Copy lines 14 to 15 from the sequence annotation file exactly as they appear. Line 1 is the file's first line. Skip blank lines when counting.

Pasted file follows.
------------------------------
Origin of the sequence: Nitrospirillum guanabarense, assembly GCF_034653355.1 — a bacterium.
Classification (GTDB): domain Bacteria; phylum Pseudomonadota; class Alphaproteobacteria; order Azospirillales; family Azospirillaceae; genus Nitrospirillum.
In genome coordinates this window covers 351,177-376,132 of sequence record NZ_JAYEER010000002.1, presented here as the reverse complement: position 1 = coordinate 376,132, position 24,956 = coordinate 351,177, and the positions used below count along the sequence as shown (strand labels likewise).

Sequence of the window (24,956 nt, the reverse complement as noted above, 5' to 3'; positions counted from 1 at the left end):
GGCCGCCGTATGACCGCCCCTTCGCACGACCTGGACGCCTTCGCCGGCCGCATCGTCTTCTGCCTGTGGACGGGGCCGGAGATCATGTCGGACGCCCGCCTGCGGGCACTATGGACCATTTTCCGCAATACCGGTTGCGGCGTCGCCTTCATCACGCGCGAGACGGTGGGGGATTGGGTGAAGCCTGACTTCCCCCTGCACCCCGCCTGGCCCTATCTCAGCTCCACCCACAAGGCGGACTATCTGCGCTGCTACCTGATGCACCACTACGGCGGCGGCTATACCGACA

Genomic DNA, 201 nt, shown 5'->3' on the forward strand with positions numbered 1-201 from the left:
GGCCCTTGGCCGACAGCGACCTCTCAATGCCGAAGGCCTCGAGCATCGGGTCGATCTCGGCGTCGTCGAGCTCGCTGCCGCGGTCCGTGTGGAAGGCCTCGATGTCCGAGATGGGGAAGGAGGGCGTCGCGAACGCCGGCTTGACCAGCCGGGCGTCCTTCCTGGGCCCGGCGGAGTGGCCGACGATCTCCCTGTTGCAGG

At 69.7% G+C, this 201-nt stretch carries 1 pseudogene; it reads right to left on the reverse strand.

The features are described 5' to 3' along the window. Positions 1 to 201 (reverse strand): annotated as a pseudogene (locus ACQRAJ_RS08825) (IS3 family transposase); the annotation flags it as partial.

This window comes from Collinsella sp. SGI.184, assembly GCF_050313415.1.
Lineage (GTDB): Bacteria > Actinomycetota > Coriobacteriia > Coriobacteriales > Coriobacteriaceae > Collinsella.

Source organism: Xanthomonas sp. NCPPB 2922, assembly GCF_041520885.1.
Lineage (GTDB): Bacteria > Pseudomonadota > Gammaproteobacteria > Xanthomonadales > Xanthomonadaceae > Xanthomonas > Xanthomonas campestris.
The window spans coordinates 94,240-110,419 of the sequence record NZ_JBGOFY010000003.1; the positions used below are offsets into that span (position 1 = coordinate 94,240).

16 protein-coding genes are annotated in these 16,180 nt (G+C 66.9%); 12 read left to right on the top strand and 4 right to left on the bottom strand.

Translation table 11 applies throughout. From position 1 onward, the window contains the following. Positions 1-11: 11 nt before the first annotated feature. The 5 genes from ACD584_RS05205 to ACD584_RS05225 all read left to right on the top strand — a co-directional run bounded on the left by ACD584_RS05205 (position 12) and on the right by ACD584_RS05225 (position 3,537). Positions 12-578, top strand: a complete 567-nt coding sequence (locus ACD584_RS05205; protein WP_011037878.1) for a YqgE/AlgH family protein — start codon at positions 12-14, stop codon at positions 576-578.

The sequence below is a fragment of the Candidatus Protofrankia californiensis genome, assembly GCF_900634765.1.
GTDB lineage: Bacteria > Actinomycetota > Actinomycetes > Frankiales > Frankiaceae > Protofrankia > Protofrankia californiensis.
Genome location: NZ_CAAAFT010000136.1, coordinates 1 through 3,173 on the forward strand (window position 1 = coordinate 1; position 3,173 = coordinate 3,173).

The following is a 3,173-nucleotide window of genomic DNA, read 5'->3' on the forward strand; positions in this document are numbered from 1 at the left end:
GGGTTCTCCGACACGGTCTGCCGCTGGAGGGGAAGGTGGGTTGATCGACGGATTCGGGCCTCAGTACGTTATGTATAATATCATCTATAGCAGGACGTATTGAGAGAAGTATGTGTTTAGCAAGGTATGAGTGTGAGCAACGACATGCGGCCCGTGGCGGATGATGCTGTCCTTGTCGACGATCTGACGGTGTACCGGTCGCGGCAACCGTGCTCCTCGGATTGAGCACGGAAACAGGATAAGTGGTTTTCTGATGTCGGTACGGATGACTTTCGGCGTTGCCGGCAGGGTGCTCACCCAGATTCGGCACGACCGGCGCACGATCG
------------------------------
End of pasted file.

The window spans coordinates 94,240-110,419 of the sequence record NZ_JBGOFY010000003.1; the positions used below are offsets into that span (position 1 = coordinate 94,240).

16 protein-coding genes are annotated in these 16,180 nt (G+C 66.9%); 12 read left to right on the top strand and 4 right to left on the bottom strand.